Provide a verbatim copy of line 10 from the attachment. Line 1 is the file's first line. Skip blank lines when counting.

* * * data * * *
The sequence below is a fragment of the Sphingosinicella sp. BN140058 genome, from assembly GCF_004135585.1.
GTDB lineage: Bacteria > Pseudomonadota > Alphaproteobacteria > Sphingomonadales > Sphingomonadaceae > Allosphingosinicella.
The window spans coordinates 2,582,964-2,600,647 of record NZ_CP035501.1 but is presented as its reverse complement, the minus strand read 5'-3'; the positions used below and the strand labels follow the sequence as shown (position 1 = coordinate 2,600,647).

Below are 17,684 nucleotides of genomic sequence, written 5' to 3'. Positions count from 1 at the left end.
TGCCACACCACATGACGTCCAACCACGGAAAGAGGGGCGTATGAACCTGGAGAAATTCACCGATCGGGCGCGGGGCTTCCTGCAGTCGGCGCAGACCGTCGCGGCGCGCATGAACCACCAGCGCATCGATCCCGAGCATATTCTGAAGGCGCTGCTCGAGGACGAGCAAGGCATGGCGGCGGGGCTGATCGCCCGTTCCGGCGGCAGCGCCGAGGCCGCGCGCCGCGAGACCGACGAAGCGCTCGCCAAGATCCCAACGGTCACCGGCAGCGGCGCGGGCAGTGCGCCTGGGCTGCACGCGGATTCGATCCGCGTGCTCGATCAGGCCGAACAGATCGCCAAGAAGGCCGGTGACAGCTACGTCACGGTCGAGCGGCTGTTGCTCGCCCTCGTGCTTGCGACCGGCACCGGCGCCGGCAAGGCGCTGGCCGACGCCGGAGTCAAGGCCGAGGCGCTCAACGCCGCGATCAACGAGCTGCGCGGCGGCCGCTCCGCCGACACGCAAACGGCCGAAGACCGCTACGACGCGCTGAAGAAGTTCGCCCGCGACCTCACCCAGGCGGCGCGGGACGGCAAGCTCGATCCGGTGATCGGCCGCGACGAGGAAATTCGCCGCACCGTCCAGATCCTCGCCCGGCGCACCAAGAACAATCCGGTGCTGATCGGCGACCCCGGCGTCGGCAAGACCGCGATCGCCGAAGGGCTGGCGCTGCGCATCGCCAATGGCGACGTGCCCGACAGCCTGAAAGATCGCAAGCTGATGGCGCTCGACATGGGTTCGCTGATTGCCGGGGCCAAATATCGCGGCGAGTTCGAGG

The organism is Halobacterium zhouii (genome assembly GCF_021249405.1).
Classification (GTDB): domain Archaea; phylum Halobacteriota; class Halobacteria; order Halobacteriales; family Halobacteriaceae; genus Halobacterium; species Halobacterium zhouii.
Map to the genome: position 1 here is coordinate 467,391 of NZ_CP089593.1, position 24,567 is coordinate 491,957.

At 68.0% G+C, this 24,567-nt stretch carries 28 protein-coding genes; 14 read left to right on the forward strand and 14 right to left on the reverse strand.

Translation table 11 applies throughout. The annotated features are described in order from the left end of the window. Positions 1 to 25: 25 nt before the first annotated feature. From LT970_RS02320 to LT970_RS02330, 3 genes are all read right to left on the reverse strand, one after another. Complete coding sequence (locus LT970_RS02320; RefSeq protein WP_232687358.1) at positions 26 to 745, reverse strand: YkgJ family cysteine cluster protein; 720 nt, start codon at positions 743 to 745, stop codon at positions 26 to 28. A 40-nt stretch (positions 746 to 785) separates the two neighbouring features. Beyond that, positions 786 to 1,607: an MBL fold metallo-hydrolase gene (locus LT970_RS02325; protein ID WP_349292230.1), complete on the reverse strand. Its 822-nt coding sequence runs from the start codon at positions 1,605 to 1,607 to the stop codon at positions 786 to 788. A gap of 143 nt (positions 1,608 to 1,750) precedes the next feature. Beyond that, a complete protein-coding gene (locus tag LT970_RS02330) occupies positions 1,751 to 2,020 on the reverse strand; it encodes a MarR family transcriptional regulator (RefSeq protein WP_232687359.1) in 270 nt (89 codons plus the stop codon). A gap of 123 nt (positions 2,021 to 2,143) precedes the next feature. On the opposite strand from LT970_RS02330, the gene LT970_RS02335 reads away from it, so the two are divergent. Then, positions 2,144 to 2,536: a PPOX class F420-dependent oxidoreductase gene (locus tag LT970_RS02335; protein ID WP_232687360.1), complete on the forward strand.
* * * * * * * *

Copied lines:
Translation table 11 applies throughout. The annotated features are described in order from the left end of the window. Positions 1 to 25: 25 nt before the first annotated feature. From LT970_RS02320 to LT970_RS02330, 3 genes are all read right to left on the reverse strand, one after another. Complete coding sequence (locus LT970_RS02320; RefSeq protein WP_232687358.1) at positions 26 to 745, reverse strand: YkgJ family cysteine cluster protein; 720 nt, start codon at positions 743 to 745, stop codon at positions 26 to 28. A 40-nt stretch (positions 746 to 785) separates the two neighbouring features. Beyond that, positions 786 to 1,607: an MBL fold metallo-hydrolase gene (locus LT970_RS02325; protein ID WP_349292230.1), complete on the reverse strand. Its 822-nt coding sequence runs from the start codon at positions 1,605 to 1,607 to the stop codon at positions 786 to 788. A gap of 143 nt (positions 1,608 to 1,750) precedes the next feature. Beyond that, a complete protein-coding gene (locus tag LT970_RS02330) occupies positions 1,751 to 2,020 on the reverse strand; it encodes a MarR family transcriptional regulator (RefSeq protein WP_232687359.1) in 270 nt (89 codons plus the stop codon). A gap of 123 nt (positions 2,021 to 2,143) precedes the next feature. On the opposite strand from LT970_RS02330, the gene LT970_RS02335 reads away from it, so the two are divergent. Then, positions 2,144 to 2,536: a PPOX class F420-dependent oxidoreductase gene (locus tag LT970_RS02335; protein ID WP_232687360.1), complete on the forward strand.